Egypt had a major impact on this final situation, as the Egyptian delegate continuously underlined that he was speaking on behalf of the African group – 27 countries. Caribbean Communtiy (CARICOM) had also a very blocking effect, although it did not express a clear position on many of the issues. Jamaica, speaking on behalf of CARICOM, very often took the floor to intervene on behalf of the conservative block.

Moreover, the delegates could not reach an agreement on the “Women, the Girl Child and HIV/AIDS” resolution either. Consequently, there was only a “Procedural Resolution” on “Women, the Girl Child and HIV/AIDS” .

Most Contentious Issues

Opposition of conservative governments to the term “Harmful Traditional Practices”

“Harmful traditional practices,” is a major source of women’s human rights violations and since the Beijing Platform for Action, is mentioned as a women’s human rights violation in many UN negotiated documents. The term had come under attack by some conservative governments at the 2010 CSW meeting. The 2011 CSW witnessed a much stronger and coordinated effort by conservatives to have the term deleted from all new documents, signaling a significant backlash.

Countries that wanted to have the word “traditional” deleted, and instead revise the term as “harmful practices” were the Russian Federation, Syria, Egypt, India and Chile. Those who strongly supported the retention of the term in various resolutions and the conclusions were Turkey, Mexico, Uruguay, EU, Switzerland, South Africa and Israel.

Unfortunately, in the 2011 “Maternal Mortality Resolution,” harmful traditional practices has come to be narrowed down to Female Genital Mutilation, which is detrimental not only because it negates many other traditional harmful practices defined in other UN negotiated documents such honor crimes, early and forced marriages, dowry related deaths among others, but also such a limitation can imply a stigmatization of African cultures.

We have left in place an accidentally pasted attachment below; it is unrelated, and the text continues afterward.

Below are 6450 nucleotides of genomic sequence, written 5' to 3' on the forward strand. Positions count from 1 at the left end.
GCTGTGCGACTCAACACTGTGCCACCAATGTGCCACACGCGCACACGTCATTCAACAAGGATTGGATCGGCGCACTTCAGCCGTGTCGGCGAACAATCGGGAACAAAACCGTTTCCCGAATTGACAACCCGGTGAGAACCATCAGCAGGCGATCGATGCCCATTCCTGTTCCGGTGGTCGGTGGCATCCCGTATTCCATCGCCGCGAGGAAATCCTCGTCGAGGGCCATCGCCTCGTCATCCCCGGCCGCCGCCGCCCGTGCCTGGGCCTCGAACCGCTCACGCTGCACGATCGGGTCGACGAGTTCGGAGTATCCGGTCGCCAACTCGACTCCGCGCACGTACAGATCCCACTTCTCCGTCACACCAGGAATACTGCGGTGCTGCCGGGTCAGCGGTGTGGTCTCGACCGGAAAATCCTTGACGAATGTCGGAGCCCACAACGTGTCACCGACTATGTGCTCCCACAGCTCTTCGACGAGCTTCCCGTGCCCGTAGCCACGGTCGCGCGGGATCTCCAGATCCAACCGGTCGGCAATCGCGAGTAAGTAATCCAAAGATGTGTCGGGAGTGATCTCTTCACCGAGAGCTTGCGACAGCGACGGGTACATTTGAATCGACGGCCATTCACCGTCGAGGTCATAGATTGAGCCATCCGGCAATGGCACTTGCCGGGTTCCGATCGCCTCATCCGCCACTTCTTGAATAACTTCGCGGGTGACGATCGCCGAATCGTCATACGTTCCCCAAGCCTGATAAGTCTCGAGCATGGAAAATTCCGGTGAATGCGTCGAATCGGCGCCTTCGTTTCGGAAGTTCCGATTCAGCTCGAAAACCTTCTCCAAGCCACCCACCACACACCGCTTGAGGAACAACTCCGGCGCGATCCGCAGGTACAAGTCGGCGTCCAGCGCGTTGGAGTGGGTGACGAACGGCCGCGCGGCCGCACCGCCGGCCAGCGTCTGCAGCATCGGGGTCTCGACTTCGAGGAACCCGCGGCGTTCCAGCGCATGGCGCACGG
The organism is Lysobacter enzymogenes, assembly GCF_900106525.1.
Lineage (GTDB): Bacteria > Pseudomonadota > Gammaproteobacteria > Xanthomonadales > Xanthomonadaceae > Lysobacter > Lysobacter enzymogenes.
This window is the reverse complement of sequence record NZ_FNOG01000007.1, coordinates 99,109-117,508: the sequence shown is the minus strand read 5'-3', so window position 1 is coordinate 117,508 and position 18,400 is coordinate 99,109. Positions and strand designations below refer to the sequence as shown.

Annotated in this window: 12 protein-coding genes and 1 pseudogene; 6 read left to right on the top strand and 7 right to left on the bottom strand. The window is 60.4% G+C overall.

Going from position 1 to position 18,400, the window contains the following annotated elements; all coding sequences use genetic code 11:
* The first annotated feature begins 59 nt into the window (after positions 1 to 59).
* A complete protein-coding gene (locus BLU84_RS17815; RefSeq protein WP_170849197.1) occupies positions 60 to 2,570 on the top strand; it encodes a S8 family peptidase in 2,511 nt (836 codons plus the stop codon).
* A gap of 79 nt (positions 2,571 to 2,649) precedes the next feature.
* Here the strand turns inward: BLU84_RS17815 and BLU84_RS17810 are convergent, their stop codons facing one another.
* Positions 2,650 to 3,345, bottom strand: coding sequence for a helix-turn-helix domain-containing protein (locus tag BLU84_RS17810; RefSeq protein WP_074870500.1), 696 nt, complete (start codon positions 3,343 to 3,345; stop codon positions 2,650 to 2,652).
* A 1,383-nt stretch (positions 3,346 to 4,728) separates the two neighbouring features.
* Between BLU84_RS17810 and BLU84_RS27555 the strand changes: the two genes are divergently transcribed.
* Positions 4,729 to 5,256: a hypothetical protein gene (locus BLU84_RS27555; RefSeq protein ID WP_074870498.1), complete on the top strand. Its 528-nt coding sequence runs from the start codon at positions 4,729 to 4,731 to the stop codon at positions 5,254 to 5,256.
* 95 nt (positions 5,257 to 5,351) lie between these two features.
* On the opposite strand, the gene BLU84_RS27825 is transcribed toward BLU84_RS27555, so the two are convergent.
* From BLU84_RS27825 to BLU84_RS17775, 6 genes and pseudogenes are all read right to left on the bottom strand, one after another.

“Early and forced marriages” vs. “Child marriages”

There was a coordinated effort by Iran, the Holy See (Vatican), Russian Federation and India to delete any references to “early marriages,”. They have instead proposed the term “child marriages.”

The recognition of “early and forced marriages as a harmful traditional practice” has been there since Beijing+5. The term “child marriage” is very confusing, as the definition of the “child” varies a lot based on geography and culture. For instance, states within the US define “child” differently. According to the culture of many Muslim countries, a girl child is one who has not yet had menstruation.  Thus, in many Muslim countries, “child marriage” can be interpreted as the marriage of a girl who has not yet reached puberty. The countries that strongly voiced their support for the retention of the term “early marriages” were Turkey, Switzerland, Australia, the US and the EU.

“Reproductive rights and sexual health” as human rights

Until the very end opposed by the Holy See, supported by Norway, US, Australia, Japan,  Ireland, Uruguay, Australia, Turkey and Switzerland.

“The central role of the family in reducing the vulnerability to HIV”